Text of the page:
For the Record: Donna Brazile and Karl Rove: February 2012
“The American people are hungry for civility.”
Donna Brazile has worked in Democratic politics for 30 years. She managed Al Gore’s 2000 presidential campaign, making her the first African-American woman to manage a national campaign for president. Brazile is an adjunct professor at Georgetown University, a syndicated columnist for United Media, and a columnist for Ms. Magazine and O. She also is a contributor to CNN and regularly appears on ABC’s “This Week With Christiane Amanpour.”
State Legislatures: What are the most important issues in this presidential election?
Brazile: This is a make-or-break point for the middle class. It’s important that the leading contenders focus on creating jobs. Jobs and the economy. Most Americans are still feeling the effects of the greatest national economic crisis since the Great Depression, and they are concerned about job creation. They are concerned about the overall health of the economy, and they are very concerned about their own personal employment status. Jobs and the economy will remain No. 1 throughout the rest of the campaign.
SL: How do you rate President Obama’s success in dealing with jobs and the economy?
Brazile: When President Obama took office, the economy was hemorrhaging 700,000 jobs a month. In the last 34 months, we’ve seen job growth increase, but not enough to bring overall unemployment down to 6 percent or 7 percent. But what has occurred over the last few years is that President Obama has been able, through the American Recovery Act and other initiatives, to help put the economy on a sound footing. The private sector has created more than 2.5 million jobs. We’ve seen an increase in domestic activity, manufacturing and retail. Again, it’s not enough to pop the champagne bottle. The important thing is that President Obama has put forward policies that will help small businesses.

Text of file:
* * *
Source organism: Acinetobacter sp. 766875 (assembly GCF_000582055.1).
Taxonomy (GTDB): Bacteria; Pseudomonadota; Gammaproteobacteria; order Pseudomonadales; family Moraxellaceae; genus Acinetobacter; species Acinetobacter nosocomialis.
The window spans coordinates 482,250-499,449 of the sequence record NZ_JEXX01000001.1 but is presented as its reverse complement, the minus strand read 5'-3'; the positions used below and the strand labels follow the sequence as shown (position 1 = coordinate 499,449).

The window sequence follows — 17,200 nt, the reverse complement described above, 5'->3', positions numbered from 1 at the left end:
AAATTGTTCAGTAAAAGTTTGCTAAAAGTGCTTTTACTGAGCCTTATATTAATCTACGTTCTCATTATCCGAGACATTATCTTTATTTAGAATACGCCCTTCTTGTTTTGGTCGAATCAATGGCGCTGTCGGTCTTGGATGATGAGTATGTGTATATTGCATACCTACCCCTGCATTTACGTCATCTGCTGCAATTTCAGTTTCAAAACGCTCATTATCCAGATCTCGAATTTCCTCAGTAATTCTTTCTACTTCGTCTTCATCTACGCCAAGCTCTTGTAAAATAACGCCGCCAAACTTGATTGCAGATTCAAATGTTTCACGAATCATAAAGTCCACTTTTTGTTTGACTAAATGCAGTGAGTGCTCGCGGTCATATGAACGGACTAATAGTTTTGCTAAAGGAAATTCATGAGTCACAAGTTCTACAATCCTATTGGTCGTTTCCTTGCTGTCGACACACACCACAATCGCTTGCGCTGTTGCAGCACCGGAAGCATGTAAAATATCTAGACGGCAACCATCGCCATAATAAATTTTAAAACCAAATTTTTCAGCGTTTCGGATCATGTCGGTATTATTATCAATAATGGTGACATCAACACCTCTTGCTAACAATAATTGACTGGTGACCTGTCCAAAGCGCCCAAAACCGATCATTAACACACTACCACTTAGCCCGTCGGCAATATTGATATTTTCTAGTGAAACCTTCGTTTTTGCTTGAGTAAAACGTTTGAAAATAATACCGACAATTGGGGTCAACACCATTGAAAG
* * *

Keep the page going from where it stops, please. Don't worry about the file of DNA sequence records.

SL: What has the president done to help states?
Brazile: The American Recovery Act was responsible for helping to preserve jobs for more than 200,000 teachers, first responders and firefighters. I think it helped state and local governments, not just with these workers, but also with the overall economy, at a time when the country was still on the brink of a major financial disaster. There’s no question that health care, states and local governments also shed hundreds of thousands of jobs. I think President Obama is trying—with some of the initiatives such as the American Jobs Act and other important things—to give state and local governments the foundation they need to rebuild their infrastructure and to help revitalize their local and state economies.
SL: Why do you think the president should be reelected?
Brazile: I believe President Obama has provided great leadership to this country at a time when there is a lot of partisan gridlock in Washington, D.C. He has extended more than an olive branch to the Republicans to assist him in rebuilding America’s economy. There is no question President Obama is still faced with what I call partisan gridlock, especially in the House, now that it is controlled by the Republicans. The American people did not elect the president or members of Congress to stop progress or to halt job creation. They elected members of Congress and the president to work together to forge a compromise and to try to help the American people during this very terrible economic time. I believe President Obama will be re-elected because the American people voted for change in 2008, and he is delivering many of the items that he promised he would to bring about real lasting change to the economy and to the American people overall.